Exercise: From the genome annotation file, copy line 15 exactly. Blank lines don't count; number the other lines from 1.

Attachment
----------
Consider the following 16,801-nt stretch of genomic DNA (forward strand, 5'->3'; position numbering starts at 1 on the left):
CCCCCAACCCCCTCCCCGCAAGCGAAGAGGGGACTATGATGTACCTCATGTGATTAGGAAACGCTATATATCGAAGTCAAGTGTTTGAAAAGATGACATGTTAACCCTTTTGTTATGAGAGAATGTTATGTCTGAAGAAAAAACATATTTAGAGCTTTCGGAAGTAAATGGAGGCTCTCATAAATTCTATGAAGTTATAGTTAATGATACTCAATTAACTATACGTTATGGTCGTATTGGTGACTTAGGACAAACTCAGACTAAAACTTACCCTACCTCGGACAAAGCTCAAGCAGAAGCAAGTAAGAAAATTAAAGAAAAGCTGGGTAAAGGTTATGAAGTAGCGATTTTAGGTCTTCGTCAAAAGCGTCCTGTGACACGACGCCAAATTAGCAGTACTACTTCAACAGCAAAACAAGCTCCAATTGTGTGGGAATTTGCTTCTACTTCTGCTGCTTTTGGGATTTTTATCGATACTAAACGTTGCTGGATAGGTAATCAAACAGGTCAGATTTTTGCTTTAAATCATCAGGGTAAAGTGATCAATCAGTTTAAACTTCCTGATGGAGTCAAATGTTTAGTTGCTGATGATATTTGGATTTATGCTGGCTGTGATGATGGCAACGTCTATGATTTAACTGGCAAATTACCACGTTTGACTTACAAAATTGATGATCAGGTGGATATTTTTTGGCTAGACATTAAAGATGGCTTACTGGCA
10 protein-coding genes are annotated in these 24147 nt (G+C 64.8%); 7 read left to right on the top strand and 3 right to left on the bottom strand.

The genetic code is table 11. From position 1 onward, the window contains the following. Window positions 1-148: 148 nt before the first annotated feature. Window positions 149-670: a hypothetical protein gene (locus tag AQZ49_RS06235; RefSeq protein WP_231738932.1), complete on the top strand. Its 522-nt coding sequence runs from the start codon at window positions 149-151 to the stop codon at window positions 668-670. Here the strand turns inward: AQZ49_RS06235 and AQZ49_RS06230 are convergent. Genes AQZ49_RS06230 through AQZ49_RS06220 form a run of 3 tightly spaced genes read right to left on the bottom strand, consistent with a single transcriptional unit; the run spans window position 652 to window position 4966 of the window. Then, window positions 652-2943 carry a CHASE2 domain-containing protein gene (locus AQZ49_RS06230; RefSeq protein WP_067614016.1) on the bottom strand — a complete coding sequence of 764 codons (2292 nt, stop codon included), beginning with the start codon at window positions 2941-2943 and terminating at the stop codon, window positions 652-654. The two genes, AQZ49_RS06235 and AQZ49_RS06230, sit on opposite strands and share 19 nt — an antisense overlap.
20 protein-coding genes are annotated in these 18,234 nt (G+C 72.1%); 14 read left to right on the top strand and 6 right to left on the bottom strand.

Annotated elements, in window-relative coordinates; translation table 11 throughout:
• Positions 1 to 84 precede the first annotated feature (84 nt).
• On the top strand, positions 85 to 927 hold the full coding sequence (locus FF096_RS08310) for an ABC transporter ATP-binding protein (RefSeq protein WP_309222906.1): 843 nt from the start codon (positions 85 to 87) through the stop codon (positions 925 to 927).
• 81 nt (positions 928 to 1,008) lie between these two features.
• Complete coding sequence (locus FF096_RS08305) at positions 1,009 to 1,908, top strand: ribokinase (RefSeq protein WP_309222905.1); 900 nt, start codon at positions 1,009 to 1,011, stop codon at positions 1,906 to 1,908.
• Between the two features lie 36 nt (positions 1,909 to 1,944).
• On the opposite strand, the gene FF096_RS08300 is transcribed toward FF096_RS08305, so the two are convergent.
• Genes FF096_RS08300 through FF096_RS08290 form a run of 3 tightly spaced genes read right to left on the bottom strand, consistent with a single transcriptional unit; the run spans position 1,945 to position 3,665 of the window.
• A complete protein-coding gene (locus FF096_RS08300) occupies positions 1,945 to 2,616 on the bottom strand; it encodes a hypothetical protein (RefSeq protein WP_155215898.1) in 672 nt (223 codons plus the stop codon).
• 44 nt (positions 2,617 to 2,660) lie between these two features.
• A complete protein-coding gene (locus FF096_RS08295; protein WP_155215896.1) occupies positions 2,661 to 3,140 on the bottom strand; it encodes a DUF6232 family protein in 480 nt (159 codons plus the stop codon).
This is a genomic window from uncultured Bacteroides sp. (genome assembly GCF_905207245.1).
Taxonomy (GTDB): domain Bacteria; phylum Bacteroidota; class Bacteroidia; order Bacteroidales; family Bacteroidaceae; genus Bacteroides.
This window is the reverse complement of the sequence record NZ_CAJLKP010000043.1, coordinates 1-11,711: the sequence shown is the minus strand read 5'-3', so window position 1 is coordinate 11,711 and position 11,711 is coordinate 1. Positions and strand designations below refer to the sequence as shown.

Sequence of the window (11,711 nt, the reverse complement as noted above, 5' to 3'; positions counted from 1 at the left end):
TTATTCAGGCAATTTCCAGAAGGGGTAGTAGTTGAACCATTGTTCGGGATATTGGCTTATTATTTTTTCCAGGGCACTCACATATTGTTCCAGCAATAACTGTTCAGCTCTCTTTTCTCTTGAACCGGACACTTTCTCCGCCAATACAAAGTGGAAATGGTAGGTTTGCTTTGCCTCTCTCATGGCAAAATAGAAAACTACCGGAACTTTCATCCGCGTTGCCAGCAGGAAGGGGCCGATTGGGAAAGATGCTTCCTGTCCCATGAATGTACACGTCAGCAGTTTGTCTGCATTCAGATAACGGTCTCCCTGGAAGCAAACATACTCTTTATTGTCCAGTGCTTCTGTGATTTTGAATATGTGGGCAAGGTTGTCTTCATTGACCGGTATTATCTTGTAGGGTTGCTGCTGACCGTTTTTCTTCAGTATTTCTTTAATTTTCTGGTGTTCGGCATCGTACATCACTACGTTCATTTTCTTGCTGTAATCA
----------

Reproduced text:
• 44 nt (positions 2,617 to 2,660) lie between these two features.